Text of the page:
BP goes back to petroleum
The shift to renewables has been ditched for a carbon intensive future
The Armani-style beige suits worn by security staff at BP headquarters in London and introduced under the reign of former boss, Lord (John) Browne, are to be quietly dropped in favour of more traditional grey ones. It is a small change but one dripping with symbolism that the flamboyant days of the "sun king" are definitely over and the company is going back to basics and a bit of no-nonsense austerity.
New chief executive, Tony Hayward, has embarked on a cost-cutting programme that will see the removal of 14,500 jobs and slice £500m off the company's overheads as part of a wider plan to streamline the business.
The biggest change at the oil major is associated with none of these initiatives: it is the decision to accept that high crude prices of between $60 and $90 per barrel are here to stay, which will affect the whole strategy of BP. This "seismic shift," as one veteran analyst described it, promises to hasten in an era of higher dividends, more capital expenditure and investments in high-cost areas such as the oil sands of Canada that were previously considered too costly - and environmentally unfriendly.
BP appears to be dropping a central plank of Browne's strategy, the green promise to go "beyond petroleum", in favour of going back to petroleum - a move which many believe has riled the former boss. In what some saw as a thinly veiled criticism, Browne argued at a recent conference that some energy groups were "in denial" over the need to clean up their carbon output.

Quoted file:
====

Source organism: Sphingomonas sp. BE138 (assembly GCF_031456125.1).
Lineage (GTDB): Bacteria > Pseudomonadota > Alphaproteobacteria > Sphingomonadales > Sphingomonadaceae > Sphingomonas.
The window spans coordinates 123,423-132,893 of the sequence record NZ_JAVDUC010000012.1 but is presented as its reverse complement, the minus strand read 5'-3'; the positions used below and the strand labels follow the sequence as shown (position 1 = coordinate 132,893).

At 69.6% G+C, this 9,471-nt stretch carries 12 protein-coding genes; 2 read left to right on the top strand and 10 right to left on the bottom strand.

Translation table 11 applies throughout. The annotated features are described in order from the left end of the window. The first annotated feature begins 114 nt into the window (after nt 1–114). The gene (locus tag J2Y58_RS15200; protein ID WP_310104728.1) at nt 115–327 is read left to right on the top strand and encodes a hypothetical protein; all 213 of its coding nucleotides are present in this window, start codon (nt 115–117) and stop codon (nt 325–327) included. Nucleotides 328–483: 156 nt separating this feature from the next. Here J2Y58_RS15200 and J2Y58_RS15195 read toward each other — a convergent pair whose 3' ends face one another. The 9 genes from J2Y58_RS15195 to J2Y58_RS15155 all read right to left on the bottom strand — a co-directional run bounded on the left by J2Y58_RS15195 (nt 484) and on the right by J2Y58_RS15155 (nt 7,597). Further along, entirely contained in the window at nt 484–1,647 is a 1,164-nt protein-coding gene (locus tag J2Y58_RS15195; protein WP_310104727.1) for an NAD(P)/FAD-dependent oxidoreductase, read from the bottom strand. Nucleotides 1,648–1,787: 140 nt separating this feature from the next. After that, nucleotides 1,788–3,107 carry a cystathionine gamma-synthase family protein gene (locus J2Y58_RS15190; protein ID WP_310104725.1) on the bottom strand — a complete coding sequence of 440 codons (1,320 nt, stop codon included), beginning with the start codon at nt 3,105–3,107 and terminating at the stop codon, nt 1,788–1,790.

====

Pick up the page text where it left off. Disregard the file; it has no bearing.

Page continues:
The move into tar sands through a deal with Husky Energy has been condemned by Greenpeace as "a climate crime" because three times as much carbon is produced extracting the crude from the ground compared with ordinary oil operations. Steam or hot water is used to separate the oil from the sand and then more power must be used to turn it into useable fuel. Hayward has also upset green groups by downgrading the company's alternative energy portfolio and dropping plans for an innovative carbon capture and storage (CCS) experiment at Peterhead, Scotland.
The former head of exploration and production makes clear that now every-
thing, including renewable fuels, must pay their way, at a time when BP is under pressure to restore its financial standing. The firm was once the biggest company on the UK stockmarket, but a reversal of fortunes has left it vulnerable to acquisition. Despite four years of increasing crude prices, BP has contrived to destroy its advantages through of a series of accidents, notably the Texas City refinery fire and Alaskan pipeline spills, while being hit by a number of trading scandals. Browne was forced to leave the group in April after lying in the high court over his personal life.
Hayward may have been tanned and relaxed at the recent annual financial results announcement after his holiday in the British Virgin Islands, but he was desperate to declare he felt anything but complacent. "The year 2007 was one of change for BP. In terms of financial performance it was one which most of us will be glad to leave behind. We are judged by investors in relation to our peers. In that regard our financial performance was not good enough," he said candidly.